0
\$\begingroup\$

I have a grid-based map system. The grid is aligned to the X and Z axes. The tiles on said map are 3-dimensional, but flat, and can be located anywhere on the Y-axis.

3D tile grid map

If I need to get a Vector3 of the middle point of any extremity edge of the mesh of any given tile, how would I do that?

Update: adding further detail to elaborate further,

being as I am trying to find the middle point of 2 axes ON the edge of the mesh, it cannot be the average of all vertices on the edge. Example below:

Example tile 1

Taking the above polygon as the example, assume that we are trying to find the middle point of the left-most edge (the edge with the smallest x value).

There are 3 vertices on this edge: (0, 0, 0) (0, 0, -0.52) (0, 0.3, -1)

Being as we are trying to find the point on a given edge, we can solve for 2 axes fairly easily. The X-axis will be at 0, being as we have chosen this edge. The Z-axis will be the average of the smallest and the largest vertices divided by 2 for the middle point of this axis. But the Y axis is going to vary for every possible permutation. If we took the average of all of our given Y values in this example, the result would be 0.1 - however, looking at the example, I know that the desired result should be 0, because I am searching for the middle point on the mesh edge, and at 0x, -0.5z, the edge is at 0y.

How do I solve this for any given potential problem like this?

\$\endgroup\$
8
  • \$\begingroup\$ This sounds like it would just be a matter of averaging the Vector3 values of the vertices. I assume there's some reason that's not giving you what you want? Can you elaborate on what makes this unsuitable? \$\endgroup\$
    – DMGregory
    Commented Dec 22, 2021 at 7:19
  • \$\begingroup\$ To tell you the truth, I haven't tried that. Maybe I'm just mistaken but I had assumed that the average of all vertices on an edge would not necessarily be a point that is on the mesh at all \$\endgroup\$ Commented Dec 22, 2021 at 19:38
  • \$\begingroup\$ If your polygons are planar, then any weighted average of points on that polygon will also be in that polygon. And any 3 points of your quad will form a planar triangle, even if the quad itself is non-planar. Give it a try and if it works for you, write up your solution as an answer below. If it doesn't work, edit your question to explain how it departs from what you want and we can help you close the remaining gap. \$\endgroup\$
    – DMGregory
    Commented Dec 22, 2021 at 19:41
  • \$\begingroup\$ Question updated \$\endgroup\$ Commented Dec 22, 2021 at 22:00
  • 1
    \$\begingroup\$ You say your grid is aligned to the X and Z axis. Presumably you can compute the X and Z of the middle of the axis, and then intersect a vertical line with those coordinates with the plane of the quad (since you say it is flat). Is that what you want? Edit: by the way, if the example in the second picture is a single quad subdivided, that does not seem flat. No, I don't mean horizontal, I mean the four vertex that made the perimeter of the quad do not seem coplanar. \$\endgroup\$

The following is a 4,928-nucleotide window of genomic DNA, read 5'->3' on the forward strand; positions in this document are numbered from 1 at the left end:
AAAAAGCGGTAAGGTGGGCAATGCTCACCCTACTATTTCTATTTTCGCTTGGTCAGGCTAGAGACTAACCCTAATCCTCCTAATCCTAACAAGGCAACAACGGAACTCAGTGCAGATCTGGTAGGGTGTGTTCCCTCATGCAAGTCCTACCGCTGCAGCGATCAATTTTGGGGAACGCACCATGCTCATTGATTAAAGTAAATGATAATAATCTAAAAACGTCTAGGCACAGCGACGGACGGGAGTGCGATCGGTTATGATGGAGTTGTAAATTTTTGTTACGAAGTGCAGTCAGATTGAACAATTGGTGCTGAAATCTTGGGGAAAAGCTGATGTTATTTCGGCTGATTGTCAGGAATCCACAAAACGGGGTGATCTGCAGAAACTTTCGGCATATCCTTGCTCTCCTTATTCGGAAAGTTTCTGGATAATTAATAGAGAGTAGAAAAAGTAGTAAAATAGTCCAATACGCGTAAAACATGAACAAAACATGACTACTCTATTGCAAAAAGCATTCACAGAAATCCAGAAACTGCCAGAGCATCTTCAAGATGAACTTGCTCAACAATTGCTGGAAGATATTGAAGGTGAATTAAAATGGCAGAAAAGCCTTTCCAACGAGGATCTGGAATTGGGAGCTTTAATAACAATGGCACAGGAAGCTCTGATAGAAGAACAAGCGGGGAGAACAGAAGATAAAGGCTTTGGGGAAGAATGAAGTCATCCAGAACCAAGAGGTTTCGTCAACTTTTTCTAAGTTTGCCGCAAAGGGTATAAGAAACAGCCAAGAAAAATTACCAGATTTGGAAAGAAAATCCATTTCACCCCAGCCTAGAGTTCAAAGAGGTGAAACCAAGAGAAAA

– Theraot
    Commented Dec 22, 2021 at 22:32

1 Answer 1

1
\$\begingroup\$

From the picture I understand you want the point highlighter in green. Yet the tile has three vertex on that side instead of two.

Taking your example data, the vertex coordinates are:

p1.x = 0;   p1.y = 0;   p1.z = 0;
p2.x = 0;   p2.y = 0;   p2.z = -0.52;
p3.x = 0;   p3.y = 0.3; p2.z = -1;

Since we are looking at a side where x = 0. We know the solution must also have x = 0. Alright, let us get rid of the x column:

p1.y = 0;   p1.z = 0;
p2.y = 0;   p2.z = -0.52;
p3.y = 0.3; p2.z = -1;

Now, the side we are looking at goes from z = 0 to z = -1. Thus, the solution must have z = -0.5, correct?

So, where does that fall? z = -0.5 is between p1.z = 0 and p2.z = -0.52. So, we can get rid of the rest of rows:

p1.y = 0;   p1.z = 0;
p2.y = 0;   p2.z = -0.52;

If you have more vertex along the side, organize them by the relevant axis (z in this case), find between which two the value you have is, and then get rid of the rest. The point we are looking for is between those two vertex.

Now, how far along is z = -0.5 is between p1.z = 0 and p2.z = -0.52?

Well, let us see:

w = (z - p1.z)/(p2.z - p1.z)

=>

w = (-0.5 - 0)/(-0.52 - 0)

=>

w = (-0.5)/(-0.52)

=>

w = 0.5/0.52 = 0.961538461538

Our z = -0.5 is about 96% along the way from p1.z = 0 to p2.z = -0.52. So we want a point that is about 96% between p1 and p2, we can do this with linear interpolation. Let us use that to interpolate the y values, and we have our y:

y = p1.y + w * (p2.y - p1.y)

=>

y = 0 + w * (0 - 0)

=>

y = 0

Yeah, it is y = 0, as expected.

\$\endgroup\$
1
  • \$\begingroup\$ Thank you so much!! \$\endgroup\$ Commented Dec 22, 2021 at 23:24

You must log in to answer this question.

Not the answer you're looking for? Browse other questions tagged .